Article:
Home >Technology >News >Political tussle over Facebook deepens in Parliament’s IT committee
Political tussle over Facebook deepens in Parliament’s IT committee
2 min read.Updated: 16 Dec 2020, 10:36 PM ISTGyan Varma
The social media platform was represented by Facebook’s India head Ajit Mohan and Shivnath Thukral, the public policy director
According to a report in The Wall Street Journal on 13 December, safety team of Facebook had earlier this year believed that Bajrang Dal supported violence against minorities across India
NEW DELHI :
The parliamentary panel on information technology (IT) is heading towards another political tussle among its members with the standing committee on Wednesday questioning representatives of social media platform Facebook on allegations of political bias, following a 13 December report in The Wall Street Journal that the social media giant was reluctant to act against the Bajrang Dal because of concerns over the security of its staff.
This comes against the backdrop of an earlier report in WSJ on 14 August suggesting that the social media platform ignored internal recommendations to remove hate speech by a Bharatiya Janata Party (BJP) lawmaker.
On Wednesday, the parliamentary committee chaired by Congress leader Shashi Tharoor questioned Facebook, represented by its India head Ajit Mohan and public policy director Shivnath Thukral, about the 13 December report. Some members of the panel, however, alleged that the National Democratic Alliance (NDA) was being maligned.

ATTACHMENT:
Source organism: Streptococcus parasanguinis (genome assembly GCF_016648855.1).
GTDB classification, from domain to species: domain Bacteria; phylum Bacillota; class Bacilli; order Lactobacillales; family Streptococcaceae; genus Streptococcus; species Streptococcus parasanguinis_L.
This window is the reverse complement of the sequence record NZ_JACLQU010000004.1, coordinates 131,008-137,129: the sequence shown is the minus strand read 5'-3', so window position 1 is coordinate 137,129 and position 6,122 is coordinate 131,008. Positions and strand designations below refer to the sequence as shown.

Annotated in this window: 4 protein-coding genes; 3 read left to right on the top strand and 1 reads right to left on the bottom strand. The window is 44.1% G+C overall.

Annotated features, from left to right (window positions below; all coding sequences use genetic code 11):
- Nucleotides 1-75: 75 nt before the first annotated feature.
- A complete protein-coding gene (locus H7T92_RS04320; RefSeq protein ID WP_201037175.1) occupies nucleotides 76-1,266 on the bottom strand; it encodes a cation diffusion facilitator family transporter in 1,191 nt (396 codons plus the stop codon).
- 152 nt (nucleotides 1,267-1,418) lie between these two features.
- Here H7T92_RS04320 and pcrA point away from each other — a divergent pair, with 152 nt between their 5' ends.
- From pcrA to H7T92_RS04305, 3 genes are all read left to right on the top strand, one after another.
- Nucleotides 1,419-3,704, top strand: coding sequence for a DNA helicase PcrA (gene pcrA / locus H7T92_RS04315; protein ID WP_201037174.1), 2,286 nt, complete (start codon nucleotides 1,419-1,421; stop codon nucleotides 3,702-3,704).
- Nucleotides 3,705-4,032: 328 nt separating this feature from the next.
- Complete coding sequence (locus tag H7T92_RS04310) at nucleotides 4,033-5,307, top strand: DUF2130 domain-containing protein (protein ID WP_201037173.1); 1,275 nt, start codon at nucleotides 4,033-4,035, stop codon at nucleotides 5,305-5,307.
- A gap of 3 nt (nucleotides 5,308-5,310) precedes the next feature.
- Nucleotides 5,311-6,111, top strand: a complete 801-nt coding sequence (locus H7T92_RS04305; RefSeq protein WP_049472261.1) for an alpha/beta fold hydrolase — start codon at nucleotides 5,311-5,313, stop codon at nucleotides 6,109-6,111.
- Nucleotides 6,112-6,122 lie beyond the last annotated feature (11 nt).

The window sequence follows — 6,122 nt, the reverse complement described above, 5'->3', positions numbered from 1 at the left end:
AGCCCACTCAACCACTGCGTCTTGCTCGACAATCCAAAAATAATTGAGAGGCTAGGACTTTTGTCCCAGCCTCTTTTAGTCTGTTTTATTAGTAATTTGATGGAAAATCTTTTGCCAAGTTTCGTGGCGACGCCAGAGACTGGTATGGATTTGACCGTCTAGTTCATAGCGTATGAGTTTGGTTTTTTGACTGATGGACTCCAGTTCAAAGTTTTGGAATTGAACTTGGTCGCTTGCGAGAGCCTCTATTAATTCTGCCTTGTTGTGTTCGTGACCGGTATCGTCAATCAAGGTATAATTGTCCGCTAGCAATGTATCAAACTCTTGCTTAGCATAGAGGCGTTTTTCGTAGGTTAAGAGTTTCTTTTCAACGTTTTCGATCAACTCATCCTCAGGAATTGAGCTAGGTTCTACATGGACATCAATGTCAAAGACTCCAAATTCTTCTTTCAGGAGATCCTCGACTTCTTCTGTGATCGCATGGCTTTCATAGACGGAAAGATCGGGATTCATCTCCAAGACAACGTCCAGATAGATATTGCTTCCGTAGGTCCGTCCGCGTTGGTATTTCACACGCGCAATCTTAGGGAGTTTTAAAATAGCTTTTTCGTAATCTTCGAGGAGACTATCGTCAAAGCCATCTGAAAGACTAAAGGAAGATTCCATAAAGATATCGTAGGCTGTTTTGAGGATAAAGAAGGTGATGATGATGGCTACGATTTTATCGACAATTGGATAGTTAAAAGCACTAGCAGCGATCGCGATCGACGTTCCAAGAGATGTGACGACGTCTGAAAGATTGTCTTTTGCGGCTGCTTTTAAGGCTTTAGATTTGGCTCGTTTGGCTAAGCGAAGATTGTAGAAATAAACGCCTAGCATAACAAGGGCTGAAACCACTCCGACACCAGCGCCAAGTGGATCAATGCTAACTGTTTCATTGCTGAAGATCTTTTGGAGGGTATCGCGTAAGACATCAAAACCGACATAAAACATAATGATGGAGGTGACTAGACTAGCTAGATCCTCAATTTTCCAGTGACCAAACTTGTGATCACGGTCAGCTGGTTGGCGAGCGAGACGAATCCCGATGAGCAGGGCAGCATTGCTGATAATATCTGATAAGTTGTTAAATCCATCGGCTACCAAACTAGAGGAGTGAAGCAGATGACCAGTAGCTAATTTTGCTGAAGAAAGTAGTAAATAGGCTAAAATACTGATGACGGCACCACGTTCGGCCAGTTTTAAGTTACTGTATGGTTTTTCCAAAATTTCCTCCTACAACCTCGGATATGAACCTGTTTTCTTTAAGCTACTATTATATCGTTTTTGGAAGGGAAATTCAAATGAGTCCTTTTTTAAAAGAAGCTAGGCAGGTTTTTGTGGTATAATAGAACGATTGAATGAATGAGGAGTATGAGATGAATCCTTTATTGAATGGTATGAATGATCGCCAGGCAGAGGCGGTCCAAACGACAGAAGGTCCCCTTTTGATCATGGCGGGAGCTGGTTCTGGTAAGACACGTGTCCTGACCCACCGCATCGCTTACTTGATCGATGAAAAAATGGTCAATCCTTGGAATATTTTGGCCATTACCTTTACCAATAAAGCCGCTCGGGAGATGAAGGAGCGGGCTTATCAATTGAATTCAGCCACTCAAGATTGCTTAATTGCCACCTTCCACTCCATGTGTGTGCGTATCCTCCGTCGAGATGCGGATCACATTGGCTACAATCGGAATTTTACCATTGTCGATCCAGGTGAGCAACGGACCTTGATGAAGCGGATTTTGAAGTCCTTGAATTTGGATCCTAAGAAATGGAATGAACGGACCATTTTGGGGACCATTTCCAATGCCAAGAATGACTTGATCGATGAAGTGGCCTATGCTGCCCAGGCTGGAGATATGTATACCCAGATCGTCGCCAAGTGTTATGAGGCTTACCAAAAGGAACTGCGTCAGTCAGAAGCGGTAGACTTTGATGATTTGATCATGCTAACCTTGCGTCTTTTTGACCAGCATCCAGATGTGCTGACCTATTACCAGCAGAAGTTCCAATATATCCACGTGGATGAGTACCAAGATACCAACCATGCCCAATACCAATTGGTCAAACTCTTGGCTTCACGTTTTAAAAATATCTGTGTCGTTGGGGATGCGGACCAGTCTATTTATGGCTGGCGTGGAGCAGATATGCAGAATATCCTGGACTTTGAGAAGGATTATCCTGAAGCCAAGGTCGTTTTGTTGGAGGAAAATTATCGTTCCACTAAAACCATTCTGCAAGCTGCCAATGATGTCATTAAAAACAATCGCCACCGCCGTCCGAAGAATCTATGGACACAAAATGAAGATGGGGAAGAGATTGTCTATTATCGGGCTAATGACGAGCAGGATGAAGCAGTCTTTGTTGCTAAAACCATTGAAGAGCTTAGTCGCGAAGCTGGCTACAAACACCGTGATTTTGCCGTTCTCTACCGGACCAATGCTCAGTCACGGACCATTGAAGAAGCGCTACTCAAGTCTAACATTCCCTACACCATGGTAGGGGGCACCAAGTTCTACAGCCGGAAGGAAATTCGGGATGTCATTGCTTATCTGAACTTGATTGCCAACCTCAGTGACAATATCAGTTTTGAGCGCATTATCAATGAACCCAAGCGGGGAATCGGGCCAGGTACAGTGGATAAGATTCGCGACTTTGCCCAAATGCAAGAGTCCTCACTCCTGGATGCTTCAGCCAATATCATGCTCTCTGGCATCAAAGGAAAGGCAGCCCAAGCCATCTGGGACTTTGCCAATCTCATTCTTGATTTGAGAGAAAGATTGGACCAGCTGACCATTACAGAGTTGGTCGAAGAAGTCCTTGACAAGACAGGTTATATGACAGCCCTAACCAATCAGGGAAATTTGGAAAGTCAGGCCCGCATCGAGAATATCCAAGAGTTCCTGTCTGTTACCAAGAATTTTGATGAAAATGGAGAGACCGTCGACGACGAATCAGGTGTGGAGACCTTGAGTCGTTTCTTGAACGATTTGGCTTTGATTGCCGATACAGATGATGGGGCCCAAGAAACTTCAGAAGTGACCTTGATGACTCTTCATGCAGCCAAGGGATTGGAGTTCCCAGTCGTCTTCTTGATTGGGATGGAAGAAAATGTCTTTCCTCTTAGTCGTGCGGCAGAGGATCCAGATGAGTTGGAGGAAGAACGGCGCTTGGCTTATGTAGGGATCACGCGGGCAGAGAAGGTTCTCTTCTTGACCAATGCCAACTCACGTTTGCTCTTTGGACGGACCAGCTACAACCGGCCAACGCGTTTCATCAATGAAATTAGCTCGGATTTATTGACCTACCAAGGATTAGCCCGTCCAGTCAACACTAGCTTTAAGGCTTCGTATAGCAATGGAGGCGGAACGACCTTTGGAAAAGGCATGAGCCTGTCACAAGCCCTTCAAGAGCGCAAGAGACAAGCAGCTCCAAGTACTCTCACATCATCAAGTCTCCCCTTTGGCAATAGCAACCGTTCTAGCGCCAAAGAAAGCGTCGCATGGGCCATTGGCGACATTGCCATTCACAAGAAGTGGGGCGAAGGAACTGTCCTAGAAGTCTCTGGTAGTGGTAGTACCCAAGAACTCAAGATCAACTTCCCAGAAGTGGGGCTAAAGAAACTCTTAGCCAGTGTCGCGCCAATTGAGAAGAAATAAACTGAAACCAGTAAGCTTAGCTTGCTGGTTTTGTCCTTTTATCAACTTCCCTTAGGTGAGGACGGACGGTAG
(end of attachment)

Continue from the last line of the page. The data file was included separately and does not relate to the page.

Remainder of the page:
“The recent report by WSJ on Bajrang Dal came up for discussion and some of the members feel that there is political bias against the organisation and there is a deliberate attempt to malign the image of the ruling NDA. We are not happy with the replies given by Facebook and have asked for a detailed reply on specific questions raised by members of the standing committee and not give unsatisfactory replies to the panel," a member of the panel said, on condition of anonymity.
“The standing committee on information technology is being used for political gains by some of the members of the committee. We have highlighted this earlier also and would continue to do so," another panel member said.
According to the 13 December report, the safety team of Facebook had earlier this year “concluded that Bajrang Dal supported violence against minorities across India" and qualified as a dangerous organization that should be banned from Facebook. The Bajrang Dal is an affiliate of the Rashtriya Swayamsevak Sangh (RSS), the ideological parent of the BJP.
This was brought up for discussion by Tharoor and Congress leader Karti Chidambaram during the meeting on Wednesday. The panel questioned the representatives of Facebook on the allegations made by WSJ that there was an internal assessment of Facebook that demanded a ban on the Bajrang Dal, but the social media platform had not cracked down on the organization because of financial considerations and concerns over the safety of its employees.
In August too, the standing committee was a divided house soon after the WSJ report was published. MPs of the Congress and the BJP had given lists of questions to representatives of Facebook and wanted them to give written replies as members of the panel were not satisfied with the oral replies given by the representatives of the social media platform.
However, when representatives of Facebook had appeared before the standing committee on IT, they claimed that their content moderation policy was unbiased and did not favour any political party.
Facebook on Wednesday said it is committed to transparency and allowing people to express themselves. “We thank the honourable parliamentary committee for its time. We remain committed to be an open and transparent platform and to giving people voice and allowing them to express themselves freely," a Facebook company spokesperson said in an emailed response to Mint.